Saturday, September 24, 2016
A Pangolin-Philippines Ant Eater in My Living Room
In the early 1970's a closed friend from the Philippines ( now deceased) gave Macrine and I a gift that until now we are still enjoying in our living room. He hand-carried it in the plane and after I received it, I have it enclosed in a glass cage ( plastic glass) as seen in the photo above. At that time I really did not know anything about this stuffed and preserved animal, but my friend said it is an ant and termite eater similar to the armadillo of Texas.
Not too long ago, I was reading an article on Pangolin in Bob Martin Facebook page, thus this posting.
Photo of Pangolin from Bob Martin blog, Live in the Philippines
Here's what Wikipedia says:
Pangolins (also referred to as scaly anteaters or trenggiling) are mammals of the order Pholidota. The one extant family, Manidae, has three genera: Manis, which comprises four species living in Asia, Phataginus, which comprises two species living in Africa, and Smutsia, which comprises two species also living in Africa. These species range in size from 30 to 100 centimetres (12 to 39 in). A number of extinct pangolin species are also known. The name pangolin comes from the Malay word "pengguling", meaning "something that rolls up". It is found in tropical regions throughout Africa and Asia.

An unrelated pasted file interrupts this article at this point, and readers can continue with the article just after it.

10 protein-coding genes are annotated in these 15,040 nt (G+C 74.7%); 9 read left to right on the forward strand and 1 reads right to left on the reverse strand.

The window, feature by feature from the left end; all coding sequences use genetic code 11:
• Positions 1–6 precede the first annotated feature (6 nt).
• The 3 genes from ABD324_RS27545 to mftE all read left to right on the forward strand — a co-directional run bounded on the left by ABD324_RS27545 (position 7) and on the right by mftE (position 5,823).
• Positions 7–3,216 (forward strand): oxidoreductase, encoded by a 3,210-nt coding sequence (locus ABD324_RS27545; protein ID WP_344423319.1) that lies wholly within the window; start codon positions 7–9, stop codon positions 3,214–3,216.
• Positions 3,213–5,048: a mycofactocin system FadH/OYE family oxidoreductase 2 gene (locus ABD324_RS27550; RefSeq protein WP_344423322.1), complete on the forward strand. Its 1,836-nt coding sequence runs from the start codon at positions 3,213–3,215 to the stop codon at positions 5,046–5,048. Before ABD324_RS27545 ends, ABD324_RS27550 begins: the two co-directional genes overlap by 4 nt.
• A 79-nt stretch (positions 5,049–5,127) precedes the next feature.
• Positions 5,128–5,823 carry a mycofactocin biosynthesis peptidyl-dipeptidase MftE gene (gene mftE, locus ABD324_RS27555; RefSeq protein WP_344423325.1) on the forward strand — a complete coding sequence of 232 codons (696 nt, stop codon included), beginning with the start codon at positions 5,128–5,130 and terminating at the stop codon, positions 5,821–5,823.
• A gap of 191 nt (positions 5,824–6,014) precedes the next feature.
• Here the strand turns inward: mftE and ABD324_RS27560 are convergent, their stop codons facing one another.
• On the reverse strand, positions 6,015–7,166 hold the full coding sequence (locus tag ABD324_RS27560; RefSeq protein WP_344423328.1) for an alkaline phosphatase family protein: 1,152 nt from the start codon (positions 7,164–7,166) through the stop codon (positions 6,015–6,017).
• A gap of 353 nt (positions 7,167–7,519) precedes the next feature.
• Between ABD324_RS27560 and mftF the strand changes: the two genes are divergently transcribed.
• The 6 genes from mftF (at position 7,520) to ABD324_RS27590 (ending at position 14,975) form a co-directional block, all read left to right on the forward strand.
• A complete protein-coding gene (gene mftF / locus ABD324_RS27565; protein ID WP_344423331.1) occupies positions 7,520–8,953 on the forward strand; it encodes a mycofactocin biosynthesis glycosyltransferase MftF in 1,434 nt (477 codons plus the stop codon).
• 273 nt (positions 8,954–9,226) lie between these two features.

Pangolins have large, protective keratin scales covering their skin; they are the only known mammals with this adaptation. They live in hollow trees or burrows, depending on the species. Pangolins are nocturnal, and their diet consists of mainly ants and termites which they capture using their long, specially adapted tongues. They tend to be solitary animals, meeting only to mate and produce a litter of one to three offspring which are raised for about two years.
Pangolins are threatened by hunting (for their meat and armor) and heavy deforestation of their natural habitats, and are the most trafficked mammal in the world. Of the eight species of pangolin, four species (Phataginus tetradactyla, P. tricuspis, Smutsia gigantea, and S. temminckii) are listed as vulnerable, two species (Manis crassicaudata and M. cullonensis) are listed as endangered, and two species (M. pentadactyla and M. javanica) are listed as critically endangered on the IUCN Red List of Threatened Species.
I hope that the Pangolin in my living room is not a specie that is listed as critically endangered in the IUCN list.